When you think about major centers of Irish culture in the United States, where does your mind go first? Boston? New York? Would it surprise you to know that Florida is home to one of the five largest Irish-descended populations in the United States?
According to the U.S. Census Bureau’s 2010 American Community Survey, over 2 million Floridians identify as having Irish or Scots-Irish ancestry. That’s over 10 percent of the entire state’s population! But how did all these Irish and Scots-Irish people get to Florida?
Some of the earliest Irishmen came to Florida not as settlers, but as soldiers. In 1781, during the American Revolution, Spanish forces laid siege to Pensacola to wrest it from the British, who had held both East and West Florida since 1763. Among the Spaniards were a number of mercenary soldiers, including the “Regimento Hibernia,” comprised of Irishmen who had volunteered to fight for the Spanish King.
The number of Irish-descended Florida residents increased during the second Spanish colonial period (1783-1821), owing mainly to the Spanish government’s desire to develop a thriving economy in the Florida provinces as quickly as possible. The Spaniards granted large tracts of land to individuals willing to cultivate it, even if they were foreigners. A number of Irishmen and Irish-descended U.S. citizens were among the men and women who held title to these grants when Florida became a United States possession in 1821. See the Spanish Land Grants collection to browse these documents.
Many of the American settlers who entered Florida after it became a U.S. territory also hailed from either Irish or Scots-Irish ancestry. They often migrated southward from Virginia, the Carolinas, and Georgia, where they had previously settled after spending time as indentured servants, freehold farmers, or residents of British colonies in the Caribbean. Once in Florida, many of these newcomers set up small family farms and worked cattle on the open range, becoming what historians and folklorists often call Florida “Crackers.”
The Great Potato Famine of the 1840s drove a large wave of Irish immigrants to the United States. Although the majority of new settlers in this group went to northern cities like New York and Boston, as many as 100,000 of them may have ended up in the South. About 25,000 Irish lived in New Orleans by 1850 – fully a quarter of that city’s population. Others spread across the rural countryside, including Florida.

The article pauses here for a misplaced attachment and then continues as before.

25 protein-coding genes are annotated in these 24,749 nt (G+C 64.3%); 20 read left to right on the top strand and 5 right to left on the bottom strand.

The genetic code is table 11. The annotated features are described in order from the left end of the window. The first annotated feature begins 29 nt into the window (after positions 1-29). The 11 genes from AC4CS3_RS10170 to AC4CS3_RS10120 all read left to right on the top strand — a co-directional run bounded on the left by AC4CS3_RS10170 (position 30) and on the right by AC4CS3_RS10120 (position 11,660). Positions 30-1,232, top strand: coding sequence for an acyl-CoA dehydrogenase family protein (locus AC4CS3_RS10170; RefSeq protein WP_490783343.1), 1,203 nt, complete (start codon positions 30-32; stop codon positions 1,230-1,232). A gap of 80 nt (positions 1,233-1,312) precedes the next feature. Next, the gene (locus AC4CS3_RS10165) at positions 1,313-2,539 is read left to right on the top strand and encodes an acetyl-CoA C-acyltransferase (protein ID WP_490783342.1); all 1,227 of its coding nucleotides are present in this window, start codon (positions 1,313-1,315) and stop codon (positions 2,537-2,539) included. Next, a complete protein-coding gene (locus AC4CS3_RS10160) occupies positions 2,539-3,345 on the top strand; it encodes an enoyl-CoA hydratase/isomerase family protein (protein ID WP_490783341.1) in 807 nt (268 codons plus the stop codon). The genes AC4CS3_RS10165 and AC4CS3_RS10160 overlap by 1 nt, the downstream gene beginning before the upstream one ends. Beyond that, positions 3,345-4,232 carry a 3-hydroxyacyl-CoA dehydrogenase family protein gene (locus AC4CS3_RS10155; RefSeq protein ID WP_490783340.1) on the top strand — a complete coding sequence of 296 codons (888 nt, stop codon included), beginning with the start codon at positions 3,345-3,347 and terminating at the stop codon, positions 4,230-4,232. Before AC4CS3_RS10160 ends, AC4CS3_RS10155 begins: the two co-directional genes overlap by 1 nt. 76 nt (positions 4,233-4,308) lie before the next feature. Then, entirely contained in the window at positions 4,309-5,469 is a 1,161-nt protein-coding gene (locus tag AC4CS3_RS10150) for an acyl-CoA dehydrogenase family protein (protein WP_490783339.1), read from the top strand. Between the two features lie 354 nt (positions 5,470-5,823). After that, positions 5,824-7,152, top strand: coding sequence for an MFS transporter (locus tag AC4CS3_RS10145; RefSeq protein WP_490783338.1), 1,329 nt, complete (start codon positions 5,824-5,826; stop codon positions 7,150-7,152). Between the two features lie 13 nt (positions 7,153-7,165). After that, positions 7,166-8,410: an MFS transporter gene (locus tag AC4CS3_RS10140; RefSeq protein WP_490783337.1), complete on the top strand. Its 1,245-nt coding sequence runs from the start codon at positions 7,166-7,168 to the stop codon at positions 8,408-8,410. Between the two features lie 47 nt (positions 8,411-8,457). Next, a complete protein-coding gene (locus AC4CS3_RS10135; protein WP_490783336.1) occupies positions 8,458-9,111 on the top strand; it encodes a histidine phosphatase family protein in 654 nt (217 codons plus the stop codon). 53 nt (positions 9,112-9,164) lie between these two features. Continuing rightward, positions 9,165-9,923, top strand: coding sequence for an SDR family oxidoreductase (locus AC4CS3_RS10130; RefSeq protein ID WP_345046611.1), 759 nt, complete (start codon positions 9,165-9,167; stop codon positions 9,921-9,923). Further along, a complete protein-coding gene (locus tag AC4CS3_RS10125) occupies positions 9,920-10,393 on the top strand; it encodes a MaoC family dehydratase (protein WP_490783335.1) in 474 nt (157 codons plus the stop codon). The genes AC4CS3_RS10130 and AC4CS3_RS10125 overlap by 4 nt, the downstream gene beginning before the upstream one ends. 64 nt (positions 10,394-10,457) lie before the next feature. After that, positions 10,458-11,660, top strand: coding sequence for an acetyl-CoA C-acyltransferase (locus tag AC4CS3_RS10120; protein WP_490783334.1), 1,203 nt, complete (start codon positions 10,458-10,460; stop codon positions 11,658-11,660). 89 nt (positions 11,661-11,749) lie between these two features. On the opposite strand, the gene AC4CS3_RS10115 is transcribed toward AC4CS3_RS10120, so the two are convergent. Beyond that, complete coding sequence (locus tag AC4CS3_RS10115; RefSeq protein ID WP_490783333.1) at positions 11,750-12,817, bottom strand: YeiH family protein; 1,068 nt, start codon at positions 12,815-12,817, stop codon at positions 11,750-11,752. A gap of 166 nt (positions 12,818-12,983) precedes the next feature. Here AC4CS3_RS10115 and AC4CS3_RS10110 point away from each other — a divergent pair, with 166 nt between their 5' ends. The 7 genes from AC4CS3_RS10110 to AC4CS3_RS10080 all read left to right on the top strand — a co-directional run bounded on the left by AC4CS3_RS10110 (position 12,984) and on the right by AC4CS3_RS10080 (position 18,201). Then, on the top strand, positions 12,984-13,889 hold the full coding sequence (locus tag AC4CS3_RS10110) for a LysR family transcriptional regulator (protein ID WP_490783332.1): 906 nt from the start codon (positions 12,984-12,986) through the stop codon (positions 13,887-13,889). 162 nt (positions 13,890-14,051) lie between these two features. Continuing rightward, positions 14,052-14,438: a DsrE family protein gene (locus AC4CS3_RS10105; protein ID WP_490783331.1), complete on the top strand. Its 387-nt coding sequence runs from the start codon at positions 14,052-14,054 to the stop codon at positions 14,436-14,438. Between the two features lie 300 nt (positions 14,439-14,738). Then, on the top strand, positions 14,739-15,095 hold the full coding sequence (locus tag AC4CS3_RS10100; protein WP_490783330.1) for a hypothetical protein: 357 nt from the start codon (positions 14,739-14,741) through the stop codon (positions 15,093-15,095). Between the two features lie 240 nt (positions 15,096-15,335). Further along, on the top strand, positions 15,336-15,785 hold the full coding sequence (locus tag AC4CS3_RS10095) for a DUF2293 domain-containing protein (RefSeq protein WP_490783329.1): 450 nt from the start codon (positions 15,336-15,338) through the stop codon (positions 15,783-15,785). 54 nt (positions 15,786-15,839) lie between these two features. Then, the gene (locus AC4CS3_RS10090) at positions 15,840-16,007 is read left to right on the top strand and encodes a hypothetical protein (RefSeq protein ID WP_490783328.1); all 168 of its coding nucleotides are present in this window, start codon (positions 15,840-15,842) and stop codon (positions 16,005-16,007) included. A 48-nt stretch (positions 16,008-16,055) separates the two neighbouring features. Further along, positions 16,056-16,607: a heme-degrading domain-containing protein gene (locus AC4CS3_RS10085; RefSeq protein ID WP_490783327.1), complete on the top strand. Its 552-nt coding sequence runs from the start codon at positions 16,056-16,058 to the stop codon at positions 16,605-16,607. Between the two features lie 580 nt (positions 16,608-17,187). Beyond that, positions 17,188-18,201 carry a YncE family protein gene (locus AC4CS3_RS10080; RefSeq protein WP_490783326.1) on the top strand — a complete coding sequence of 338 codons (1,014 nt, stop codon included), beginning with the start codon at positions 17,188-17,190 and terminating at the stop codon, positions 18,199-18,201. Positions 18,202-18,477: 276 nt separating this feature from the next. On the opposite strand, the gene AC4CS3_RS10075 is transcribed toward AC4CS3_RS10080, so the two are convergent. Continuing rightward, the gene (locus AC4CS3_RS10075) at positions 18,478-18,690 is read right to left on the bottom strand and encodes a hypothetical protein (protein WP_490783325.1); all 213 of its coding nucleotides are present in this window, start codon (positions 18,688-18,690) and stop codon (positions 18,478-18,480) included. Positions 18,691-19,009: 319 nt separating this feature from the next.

The cultural impact of Florida’s Irish and Scots-Irish settlers can be seen in a variety of place names, celebrations, and other traditions practiced around the state even today. Hibernia, a small community in Clay County near the St. Johns River, takes its name from the Latin version of “Ireland.” It began as a plantation belonging to the Fleming family whose Spanish land grant is referenced above. The small community of Shamrock in Dixie County was named in honor of the Irish ancestry of William O’Brien, a timber magnate who helped found the powerful Putnam Lumber Company. Central Florida boasts a Dublin (Lake County) and a Killarney (Orange County), both named after cities in Ireland.
St. Patrick’s Day is by far the most popular traditional Irish celebration practiced in Florida, although the revelry extends far beyond just those who identify as having Irish ancestry. Communities in every corner of the state mark the occasion each year by holding parades, enjoying Irish music and dancing, and wearing green.
Preserving Florida’s Irish and Scots-Irish heritage also has a more serious side apart from the merriment of St. Patrick’s Day. Irish descendants have formed a number of organizations over the years to train new generations in Irish cultural traditions while enjoying the fellowship that goes along with them. The United Irish of Southwest Florida, the Irish Cultural Association of Orlando, and the Irish Cultural Association of Jacksonville are just a few of these groups helping to educate the public about Irish genealogy and culture. The Florida Folklife Program has also helped preserve Florida’s Irish ties through cultural performances at the Florida Folk Festival and its Folklife Apprenticeship Program.
Are you a Floridian with Irish or Scots-Irish ancestry? If so, how do you celebrate your heritage? Let us know by leaving a comment below and sharing this post on Facebook or Twitter!